However, we must not grumble at something undone, where so much has been provided, and so well. The archaeological and historical references and statements are very fairly accurate, so far
we have been able to test them; and we heartily congratulate author and publisher on this welcome addition to the increasing library of books relating to the ever-growing metropolis of the empire.
The following items of intelligence as to some recent finds, contributed by correspondents and in other ways, are inserted as being of interest to the archæological world :
A Roman Pavement near Dorchester.-In Fordington Field, just outside Dorchester, excavations connected with unfinished cottages revealed, in August last, a Roman pavement of admirable design and considerable extent. It is situated about 250 yards west-northwest of the amphitheatre and Roman road which runs thereby. Seeing that the land round about (the property of the Duchy of Cornwall) has probably not been disturbed for many centuries, there is no saying what further remains may not be discovered in the vicinity.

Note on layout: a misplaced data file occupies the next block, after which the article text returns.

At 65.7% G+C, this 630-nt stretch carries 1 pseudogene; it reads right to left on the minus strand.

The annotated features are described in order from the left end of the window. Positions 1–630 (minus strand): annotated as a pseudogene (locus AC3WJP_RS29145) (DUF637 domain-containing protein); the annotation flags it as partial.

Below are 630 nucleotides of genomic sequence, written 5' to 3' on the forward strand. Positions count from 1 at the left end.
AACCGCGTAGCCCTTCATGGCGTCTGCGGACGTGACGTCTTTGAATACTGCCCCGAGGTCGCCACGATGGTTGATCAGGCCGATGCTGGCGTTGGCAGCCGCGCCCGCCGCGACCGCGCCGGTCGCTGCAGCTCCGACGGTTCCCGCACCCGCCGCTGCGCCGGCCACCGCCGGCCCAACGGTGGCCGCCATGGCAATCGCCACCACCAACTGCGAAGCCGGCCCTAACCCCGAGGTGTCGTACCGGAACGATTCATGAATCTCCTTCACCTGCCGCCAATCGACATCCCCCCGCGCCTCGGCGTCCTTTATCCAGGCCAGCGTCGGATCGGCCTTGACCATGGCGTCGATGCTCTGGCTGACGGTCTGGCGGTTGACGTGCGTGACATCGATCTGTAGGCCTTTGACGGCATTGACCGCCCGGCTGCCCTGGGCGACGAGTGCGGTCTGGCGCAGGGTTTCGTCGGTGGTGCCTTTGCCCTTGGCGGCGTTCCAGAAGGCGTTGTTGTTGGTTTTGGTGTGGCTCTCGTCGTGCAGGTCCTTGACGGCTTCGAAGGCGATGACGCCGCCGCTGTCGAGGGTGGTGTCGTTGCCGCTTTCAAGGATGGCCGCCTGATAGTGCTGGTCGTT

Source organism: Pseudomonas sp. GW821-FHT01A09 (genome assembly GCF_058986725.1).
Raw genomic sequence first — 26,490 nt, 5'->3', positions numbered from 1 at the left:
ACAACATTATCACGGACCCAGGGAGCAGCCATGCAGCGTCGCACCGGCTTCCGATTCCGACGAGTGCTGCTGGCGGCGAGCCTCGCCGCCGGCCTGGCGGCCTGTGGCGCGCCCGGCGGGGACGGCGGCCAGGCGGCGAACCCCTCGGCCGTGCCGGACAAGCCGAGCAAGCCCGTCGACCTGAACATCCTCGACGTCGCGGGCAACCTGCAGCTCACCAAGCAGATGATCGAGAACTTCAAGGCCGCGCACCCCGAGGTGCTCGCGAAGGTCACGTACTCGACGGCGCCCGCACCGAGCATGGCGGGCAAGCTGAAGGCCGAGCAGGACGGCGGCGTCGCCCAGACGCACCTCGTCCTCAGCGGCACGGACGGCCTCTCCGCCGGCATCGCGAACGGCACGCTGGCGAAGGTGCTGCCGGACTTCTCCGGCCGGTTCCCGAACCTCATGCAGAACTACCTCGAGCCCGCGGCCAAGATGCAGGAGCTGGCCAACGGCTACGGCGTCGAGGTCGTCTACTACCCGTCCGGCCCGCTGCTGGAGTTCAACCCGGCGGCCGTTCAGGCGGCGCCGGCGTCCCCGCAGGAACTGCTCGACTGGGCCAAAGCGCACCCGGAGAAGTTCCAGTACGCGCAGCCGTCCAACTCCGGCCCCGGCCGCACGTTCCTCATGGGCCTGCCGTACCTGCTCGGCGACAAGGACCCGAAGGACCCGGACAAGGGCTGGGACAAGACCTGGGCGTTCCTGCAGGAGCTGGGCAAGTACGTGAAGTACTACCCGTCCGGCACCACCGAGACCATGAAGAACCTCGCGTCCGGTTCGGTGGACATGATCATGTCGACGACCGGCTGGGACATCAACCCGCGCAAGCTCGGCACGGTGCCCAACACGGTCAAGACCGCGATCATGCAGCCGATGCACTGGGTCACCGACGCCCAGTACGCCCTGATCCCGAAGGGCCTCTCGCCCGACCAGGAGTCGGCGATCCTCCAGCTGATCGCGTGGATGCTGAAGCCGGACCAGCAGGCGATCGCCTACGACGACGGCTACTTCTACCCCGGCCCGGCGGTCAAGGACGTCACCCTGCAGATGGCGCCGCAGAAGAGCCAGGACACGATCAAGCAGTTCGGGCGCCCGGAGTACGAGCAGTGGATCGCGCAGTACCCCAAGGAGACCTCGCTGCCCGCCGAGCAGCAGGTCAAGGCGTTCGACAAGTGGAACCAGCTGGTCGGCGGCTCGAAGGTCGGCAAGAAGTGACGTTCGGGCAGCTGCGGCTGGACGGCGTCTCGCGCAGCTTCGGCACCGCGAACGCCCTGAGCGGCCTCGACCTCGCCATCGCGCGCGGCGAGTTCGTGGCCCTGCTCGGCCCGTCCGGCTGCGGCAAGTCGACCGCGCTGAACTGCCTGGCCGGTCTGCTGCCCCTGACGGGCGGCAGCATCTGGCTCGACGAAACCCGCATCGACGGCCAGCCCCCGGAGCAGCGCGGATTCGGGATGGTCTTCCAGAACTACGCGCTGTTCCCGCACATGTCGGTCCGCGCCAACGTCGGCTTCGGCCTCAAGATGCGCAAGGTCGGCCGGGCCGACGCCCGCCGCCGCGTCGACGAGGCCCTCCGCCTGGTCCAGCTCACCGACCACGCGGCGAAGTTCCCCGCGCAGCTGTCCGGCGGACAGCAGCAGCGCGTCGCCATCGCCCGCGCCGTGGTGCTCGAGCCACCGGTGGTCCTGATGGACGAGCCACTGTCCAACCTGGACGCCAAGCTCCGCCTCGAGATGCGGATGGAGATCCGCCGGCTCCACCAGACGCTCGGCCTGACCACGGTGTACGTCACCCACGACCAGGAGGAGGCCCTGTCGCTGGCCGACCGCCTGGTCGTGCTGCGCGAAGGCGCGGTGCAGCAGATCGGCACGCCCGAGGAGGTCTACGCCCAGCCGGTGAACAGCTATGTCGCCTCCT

It lies about 2 ft. beneath the surface, and some 30 ft. by 20 ft. or thereabouts have been exposed. It consists of a central octagonal ornament, surrounded by scrolls, guilloches, and similar designs, flanked north and south by oblong spaces, ornamented in a corresponding manner, but each containing in its centre a vase some 2 ft. in length, elegant in shape, with two scroll handles. The tesseræ are red, white, and black, and the artistic effect of the whole is excellent.